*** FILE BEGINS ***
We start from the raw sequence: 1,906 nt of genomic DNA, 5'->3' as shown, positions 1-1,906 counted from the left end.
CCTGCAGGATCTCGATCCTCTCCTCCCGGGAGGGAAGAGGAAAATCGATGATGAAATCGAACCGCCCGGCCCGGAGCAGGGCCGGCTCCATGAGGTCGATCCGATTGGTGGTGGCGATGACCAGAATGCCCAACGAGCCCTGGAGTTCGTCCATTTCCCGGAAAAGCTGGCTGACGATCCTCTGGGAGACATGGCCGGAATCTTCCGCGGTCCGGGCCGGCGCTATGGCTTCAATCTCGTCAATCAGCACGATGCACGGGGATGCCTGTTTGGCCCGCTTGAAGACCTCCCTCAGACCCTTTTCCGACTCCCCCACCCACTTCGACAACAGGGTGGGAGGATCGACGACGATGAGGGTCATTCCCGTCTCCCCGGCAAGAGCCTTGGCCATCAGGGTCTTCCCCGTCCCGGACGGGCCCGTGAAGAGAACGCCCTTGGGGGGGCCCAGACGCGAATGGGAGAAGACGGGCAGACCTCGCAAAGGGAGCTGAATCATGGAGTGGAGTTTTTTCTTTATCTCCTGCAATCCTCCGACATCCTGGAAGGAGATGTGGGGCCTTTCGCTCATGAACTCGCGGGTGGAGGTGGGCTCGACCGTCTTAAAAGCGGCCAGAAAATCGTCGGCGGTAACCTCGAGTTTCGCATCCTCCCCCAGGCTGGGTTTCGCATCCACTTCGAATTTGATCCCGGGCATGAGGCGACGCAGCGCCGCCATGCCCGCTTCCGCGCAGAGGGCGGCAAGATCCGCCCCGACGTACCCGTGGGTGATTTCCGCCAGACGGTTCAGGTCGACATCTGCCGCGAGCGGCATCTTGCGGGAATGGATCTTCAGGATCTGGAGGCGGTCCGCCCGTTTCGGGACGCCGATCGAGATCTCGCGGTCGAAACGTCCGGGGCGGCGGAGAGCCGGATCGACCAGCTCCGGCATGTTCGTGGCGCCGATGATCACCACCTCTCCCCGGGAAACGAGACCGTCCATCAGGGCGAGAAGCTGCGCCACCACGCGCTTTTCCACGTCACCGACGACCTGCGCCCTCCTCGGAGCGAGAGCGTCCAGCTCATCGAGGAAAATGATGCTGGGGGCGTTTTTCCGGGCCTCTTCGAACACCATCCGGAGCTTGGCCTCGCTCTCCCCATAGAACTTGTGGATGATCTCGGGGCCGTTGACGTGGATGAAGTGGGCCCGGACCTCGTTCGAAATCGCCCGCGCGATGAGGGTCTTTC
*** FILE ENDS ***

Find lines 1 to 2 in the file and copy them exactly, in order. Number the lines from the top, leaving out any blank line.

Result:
We start from the raw sequence: 1,906 nt of genomic DNA, 5'->3' as shown, positions 1-1,906 counted from the left end.
CCTGCAGGATCTCGATCCTCTCCTCCCGGGAGGGAAGAGGAAAATCGATGATGAAATCGAACCGCCCGGCCCGGAGCAGGGCCGGCTCCATGAGGTCGATCCGATTGGTGGTGGCGATGACCAGAATGCCCAACGAGCCCTGGAGTTCGTCCATTTCCCGGAAAAGCTGGCTGACGATCCTCTGGGAGACATGGCCGGAATCTTCCGCGGTCCGGGCCGGCGCTATGGCTTCAATCTCGTCAATCAGCACGATGCACGGGGATGCCTGTTTGGCCCGCTTGAAGACCTCCCTCAGACCCTTTTCCGACTCCCCCACCCACTTCGACAACAGGGTGGGAGGATCGACGACGATGAGGGTCATTCCCGTCTCCCCGGCAAGAGCCTTGGCCATCAGGGTCTTCCCCGTCCCGGACGGGCCCGTGAAGAGAACGCCCTTGGGGGGGCCCAGACGCGAATGGGAGAAGACGGGCAGACCTCGCAAAGGGAGCTGAATCATGGAGTGGAGTTTTTTCTTTATCTCCTGCAATCCTCCGACATCCTGGAAGGAGATGTGGGGCCTTTCGCTCATGAACTCGCGGGTGGAGGTGGGCTCGACCGTCTTAAAAGCGGCCAGAAAATCGTCGGCGGTAACCTCGAGTTTCGCATCCTCCCCCAGGCTGGGTTTCGCATCCACTTCGAATTTGATCCCGGGCATGAGGCGACGCAGCGCCGCCATGCCCGCTTCCGCGCAGAGGGCGGCAAGATCCGCCCCGACGTACCCGTGGGTGATTTCCGCCAGACGGTTCAGGTCGACATCTGCCGCGAGCGGCATCTTGCGGGAATGGATCTTCAGGATCTGGAGGCGGTCCGCCCGTTTCGGGACGCCGATCGAGATCTCGCGGTCGAAACGTCCGGGGCGGCGGAGAGCCGGATCGACCAGCTCCGGCATGTTCGTGGCGCCGATGATCACCACCTCTCCCCGGGAAACGAGACCGTCCATCAGGGCGAGAAGCTGCGCCACCACGCGCTTTTCCACGTCACCGACGACCTGCGCCCTCCTCGGAGCGAGAGCGTCCAGCTCATCGAGGAAAATGATGCTGGGGGCGTTTTTCCGGGCCTCTTCGAACACCATCCGGAGCTTGGCCTCGCTCTCCCCATAGAACTTGTGGATGATCTCGGGGCCGTTGACGTGGATGAAGTGGGCCCGGACCTCGTTCGAAATCGCCCGCGCGATGAGGGTCTTTC